Brown, 29, says simply giving up his brand name isn’t an option at this point. He says he’s never pulled money out of his business to pay himself, and that he’s spent everything on marketing and going to bike shows. “My equity lies in name recognition, so redefining myself would come at a great expense.”

Brown still puts in a few shifts at a local pub, but his dream is to have Sprout be successful enough so that he could put service jobs behind him. “This is supposed to be what I’m doing for the rest of my life.”

I hope to hear back from either Spencer Lueders or Peter Discoe to learn more of their side of the story. I will post a follow up when I can.

UPDATE, 11/11 at 1:40 pm: Please see my follow up story here.

UPDATE: A lawyer has chimed in with a comment saying that Ft Collins Bicycle Company has only applied for the Sprout trademark. I haven’t had a chance to verify this yet, but wanted to let folks know. The comment is below:

“… Ft. Collins has not federally registered the mark, it has only filed an application to do so. The US Patent and Trademark Office hasn’t considered the application yet. Right now, the application indicates that Ft. Collins hasn’t used the SPROUT mark in commerce, which means that Ft. Collin’s rights in the mark are open to challenge (either inside the US Patent and Trademark Office, or outside, such as in court) from someone who’s used the mark prior to the Sept. 15, 2011 filing date.”

NOTE: Thanks for sharing and reading our comments. To ensure this is a welcoming and productive space, all comments are manually approved by staff. BikePortland is an inclusive company with no tolerance for meanness, discrimination or harassment. Comments with expressions of racism, sexism, homophobia, or xenophobia will be deleted and authors will be banned.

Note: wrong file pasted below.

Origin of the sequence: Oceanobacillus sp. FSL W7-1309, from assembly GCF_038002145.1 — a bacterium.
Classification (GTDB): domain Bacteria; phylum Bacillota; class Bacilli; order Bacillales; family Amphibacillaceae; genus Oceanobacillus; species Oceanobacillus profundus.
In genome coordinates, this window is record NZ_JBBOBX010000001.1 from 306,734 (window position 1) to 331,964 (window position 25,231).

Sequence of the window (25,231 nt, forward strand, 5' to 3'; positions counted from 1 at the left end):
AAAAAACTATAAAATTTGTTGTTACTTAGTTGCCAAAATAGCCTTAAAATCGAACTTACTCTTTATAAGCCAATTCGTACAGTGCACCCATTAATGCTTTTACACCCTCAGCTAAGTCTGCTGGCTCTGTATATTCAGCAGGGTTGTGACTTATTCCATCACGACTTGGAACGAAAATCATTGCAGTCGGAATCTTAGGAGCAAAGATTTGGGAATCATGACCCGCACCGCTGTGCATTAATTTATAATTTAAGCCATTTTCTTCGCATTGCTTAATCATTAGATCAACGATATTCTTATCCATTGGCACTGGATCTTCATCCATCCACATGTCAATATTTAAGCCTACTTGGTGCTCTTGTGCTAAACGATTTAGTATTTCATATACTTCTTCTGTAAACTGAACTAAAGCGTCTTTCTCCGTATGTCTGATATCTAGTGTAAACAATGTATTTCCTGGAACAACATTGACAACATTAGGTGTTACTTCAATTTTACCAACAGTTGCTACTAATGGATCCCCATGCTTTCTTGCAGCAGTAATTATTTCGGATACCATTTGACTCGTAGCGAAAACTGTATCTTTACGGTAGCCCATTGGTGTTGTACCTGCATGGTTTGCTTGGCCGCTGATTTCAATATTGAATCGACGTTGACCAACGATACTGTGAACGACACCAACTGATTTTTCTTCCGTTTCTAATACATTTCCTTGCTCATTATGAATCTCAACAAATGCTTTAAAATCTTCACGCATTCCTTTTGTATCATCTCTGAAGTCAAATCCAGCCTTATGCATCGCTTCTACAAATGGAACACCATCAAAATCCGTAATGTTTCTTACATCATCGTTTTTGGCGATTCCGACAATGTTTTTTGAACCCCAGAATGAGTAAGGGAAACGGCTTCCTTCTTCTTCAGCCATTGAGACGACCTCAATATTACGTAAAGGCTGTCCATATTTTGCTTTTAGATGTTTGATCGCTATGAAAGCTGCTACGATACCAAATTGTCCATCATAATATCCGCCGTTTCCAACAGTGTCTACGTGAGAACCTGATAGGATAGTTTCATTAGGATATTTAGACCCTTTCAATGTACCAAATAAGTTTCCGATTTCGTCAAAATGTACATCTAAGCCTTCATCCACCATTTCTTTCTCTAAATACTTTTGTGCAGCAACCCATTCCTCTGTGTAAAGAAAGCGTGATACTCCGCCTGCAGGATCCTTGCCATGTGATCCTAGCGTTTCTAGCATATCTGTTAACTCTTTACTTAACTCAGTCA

39
Leave a Reply

avatar
21 Comment threads
18 Thread replies
0 Followers
 
Most reacted comment
Hottest comment thread
23 Comment authors
Shawn KolitchwsbobHarveyAdams Carroll (News Intern)John H. Recent comment authors
  Subscribe  
newest oldest most voted
Notify of
meh
Guest
meh

It’s business 101, trademark your brand.

There is no trademark confusion as there was no trademark.

I’m sure Swobo’s lawyers did the research with the US Patent and Trademark office, and found that there was no trademark. It doesn’t matter who’s name comes up first in google, that doesn’t make it a trademark.

Sorry to see someone put in this position but they had the chance to trademark 5 years ago and didn’t.

TonyT
Guest
Tonyt

You don’t understand trademark law.

Useage trumps filing for registration. It sounds strange but that’s the way it works. Not having it trademarked means the fight for the name will be more expensive, but providing that he can prove he first used the name in interstate commerce, Edwin will very likely win.

wsbob
Guest
wsbob